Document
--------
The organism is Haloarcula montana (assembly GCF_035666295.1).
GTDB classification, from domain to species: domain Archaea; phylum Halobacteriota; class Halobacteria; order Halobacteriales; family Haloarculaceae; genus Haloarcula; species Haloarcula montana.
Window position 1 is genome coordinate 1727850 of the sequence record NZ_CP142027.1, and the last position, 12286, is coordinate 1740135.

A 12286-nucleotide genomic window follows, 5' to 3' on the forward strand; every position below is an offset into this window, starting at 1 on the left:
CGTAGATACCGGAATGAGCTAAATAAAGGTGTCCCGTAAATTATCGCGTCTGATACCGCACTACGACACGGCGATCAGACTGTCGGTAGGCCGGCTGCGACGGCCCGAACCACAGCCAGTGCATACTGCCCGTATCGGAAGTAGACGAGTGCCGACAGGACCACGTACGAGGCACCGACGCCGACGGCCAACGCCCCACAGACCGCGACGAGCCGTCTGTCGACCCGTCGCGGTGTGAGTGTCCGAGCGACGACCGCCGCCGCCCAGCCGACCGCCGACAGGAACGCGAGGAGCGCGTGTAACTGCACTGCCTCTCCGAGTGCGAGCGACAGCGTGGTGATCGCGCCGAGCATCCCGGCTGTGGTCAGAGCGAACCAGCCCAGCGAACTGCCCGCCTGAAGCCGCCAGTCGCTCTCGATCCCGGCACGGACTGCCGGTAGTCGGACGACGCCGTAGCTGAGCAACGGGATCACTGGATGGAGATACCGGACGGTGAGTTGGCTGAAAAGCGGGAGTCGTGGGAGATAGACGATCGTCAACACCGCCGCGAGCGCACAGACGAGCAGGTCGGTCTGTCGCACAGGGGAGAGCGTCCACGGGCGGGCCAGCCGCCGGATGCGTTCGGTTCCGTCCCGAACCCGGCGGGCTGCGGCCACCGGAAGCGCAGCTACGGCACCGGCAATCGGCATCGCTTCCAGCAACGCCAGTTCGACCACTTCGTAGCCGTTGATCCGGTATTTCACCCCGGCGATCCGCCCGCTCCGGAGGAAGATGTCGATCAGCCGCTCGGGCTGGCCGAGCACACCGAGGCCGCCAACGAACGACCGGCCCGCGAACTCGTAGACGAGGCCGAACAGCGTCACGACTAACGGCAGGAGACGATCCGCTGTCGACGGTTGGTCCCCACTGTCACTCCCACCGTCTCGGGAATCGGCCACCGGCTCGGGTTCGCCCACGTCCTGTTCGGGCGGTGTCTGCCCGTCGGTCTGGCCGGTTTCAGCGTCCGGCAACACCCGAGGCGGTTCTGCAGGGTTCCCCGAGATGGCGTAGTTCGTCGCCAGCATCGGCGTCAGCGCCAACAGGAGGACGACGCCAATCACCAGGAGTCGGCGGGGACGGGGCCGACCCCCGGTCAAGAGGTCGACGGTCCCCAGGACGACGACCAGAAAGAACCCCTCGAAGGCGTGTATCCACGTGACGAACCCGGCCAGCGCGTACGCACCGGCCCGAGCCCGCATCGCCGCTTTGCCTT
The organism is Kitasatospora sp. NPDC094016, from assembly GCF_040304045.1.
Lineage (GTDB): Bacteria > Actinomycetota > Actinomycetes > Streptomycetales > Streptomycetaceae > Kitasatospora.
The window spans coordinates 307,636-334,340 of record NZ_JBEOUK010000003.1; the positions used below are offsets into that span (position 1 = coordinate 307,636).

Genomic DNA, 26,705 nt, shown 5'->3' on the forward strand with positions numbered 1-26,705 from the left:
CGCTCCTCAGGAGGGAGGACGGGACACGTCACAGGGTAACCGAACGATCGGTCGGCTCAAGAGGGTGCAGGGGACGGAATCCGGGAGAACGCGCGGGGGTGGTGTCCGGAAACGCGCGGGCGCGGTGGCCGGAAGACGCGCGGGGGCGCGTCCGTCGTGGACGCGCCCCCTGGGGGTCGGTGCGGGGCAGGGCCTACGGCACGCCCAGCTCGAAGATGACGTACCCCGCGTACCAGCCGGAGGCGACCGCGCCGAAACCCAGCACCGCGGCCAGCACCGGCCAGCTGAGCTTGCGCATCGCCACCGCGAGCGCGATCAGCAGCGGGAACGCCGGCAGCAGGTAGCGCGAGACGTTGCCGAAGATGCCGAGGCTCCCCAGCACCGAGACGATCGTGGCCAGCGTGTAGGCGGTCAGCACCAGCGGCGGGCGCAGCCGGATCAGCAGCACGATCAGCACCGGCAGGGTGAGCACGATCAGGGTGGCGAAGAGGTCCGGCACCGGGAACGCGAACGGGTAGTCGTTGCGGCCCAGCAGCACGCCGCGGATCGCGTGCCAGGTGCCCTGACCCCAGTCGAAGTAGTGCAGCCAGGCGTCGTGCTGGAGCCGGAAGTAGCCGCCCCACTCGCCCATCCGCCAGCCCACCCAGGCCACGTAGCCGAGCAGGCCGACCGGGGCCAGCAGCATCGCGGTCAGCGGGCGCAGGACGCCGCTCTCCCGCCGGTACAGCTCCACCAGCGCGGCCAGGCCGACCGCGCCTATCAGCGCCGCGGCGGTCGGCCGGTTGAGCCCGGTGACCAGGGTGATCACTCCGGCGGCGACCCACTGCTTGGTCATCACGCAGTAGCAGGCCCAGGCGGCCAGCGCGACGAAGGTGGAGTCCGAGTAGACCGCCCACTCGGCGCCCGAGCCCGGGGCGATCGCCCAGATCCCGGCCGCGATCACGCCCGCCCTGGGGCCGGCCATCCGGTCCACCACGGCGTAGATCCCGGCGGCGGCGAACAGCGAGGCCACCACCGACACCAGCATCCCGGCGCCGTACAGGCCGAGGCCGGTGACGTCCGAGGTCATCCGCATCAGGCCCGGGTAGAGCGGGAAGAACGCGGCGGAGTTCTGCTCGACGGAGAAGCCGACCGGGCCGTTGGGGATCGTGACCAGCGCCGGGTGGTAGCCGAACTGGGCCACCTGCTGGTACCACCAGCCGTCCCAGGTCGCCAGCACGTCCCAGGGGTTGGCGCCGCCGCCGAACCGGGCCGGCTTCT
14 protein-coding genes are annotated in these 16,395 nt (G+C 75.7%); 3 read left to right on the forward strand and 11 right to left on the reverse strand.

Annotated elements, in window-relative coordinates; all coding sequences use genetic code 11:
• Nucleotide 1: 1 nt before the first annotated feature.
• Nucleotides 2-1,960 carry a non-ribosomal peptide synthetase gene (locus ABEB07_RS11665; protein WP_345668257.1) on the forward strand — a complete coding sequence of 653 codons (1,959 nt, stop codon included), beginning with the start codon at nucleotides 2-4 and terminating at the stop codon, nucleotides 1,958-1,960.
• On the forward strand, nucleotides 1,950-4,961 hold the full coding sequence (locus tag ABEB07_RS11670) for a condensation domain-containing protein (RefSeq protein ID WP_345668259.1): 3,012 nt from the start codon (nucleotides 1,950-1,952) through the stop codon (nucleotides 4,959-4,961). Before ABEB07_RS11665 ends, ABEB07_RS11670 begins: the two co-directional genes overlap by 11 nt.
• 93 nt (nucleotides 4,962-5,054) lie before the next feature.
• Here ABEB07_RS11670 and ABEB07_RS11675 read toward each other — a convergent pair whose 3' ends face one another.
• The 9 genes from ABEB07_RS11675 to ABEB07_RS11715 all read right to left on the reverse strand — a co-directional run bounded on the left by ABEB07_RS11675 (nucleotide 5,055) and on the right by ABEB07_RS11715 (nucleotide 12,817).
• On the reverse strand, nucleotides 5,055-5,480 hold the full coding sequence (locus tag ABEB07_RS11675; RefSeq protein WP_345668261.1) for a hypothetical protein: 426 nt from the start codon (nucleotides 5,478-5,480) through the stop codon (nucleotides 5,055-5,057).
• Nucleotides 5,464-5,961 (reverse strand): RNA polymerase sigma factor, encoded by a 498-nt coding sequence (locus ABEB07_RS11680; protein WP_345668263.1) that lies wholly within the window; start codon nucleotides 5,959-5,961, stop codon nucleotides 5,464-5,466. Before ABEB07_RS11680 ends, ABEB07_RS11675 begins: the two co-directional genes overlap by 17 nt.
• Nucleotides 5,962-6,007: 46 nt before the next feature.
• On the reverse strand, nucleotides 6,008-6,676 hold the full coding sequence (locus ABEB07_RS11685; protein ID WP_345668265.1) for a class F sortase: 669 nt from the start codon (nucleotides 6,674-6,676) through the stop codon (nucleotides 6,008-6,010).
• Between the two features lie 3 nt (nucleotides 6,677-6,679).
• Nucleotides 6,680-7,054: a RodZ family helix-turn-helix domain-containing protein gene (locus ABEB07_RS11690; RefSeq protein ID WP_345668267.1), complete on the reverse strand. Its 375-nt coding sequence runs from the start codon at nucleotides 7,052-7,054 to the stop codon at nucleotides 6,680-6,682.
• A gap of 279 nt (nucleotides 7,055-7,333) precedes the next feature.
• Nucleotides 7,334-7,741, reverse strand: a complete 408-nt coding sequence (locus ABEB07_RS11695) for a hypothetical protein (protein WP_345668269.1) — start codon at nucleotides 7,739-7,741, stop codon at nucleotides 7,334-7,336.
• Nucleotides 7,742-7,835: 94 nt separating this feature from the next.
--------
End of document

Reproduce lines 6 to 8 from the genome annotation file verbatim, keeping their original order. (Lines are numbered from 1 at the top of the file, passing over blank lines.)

The organism is Kitasatospora sp. NPDC094016, from assembly GCF_040304045.1.
Lineage (GTDB): Bacteria > Actinomycetota > Actinomycetes > Streptomycetales > Streptomycetaceae > Kitasatospora.
The window spans coordinates 307,636-334,340 of record NZ_JBEOUK010000003.1; the positions used below are offsets into that span (position 1 = coordinate 307,636).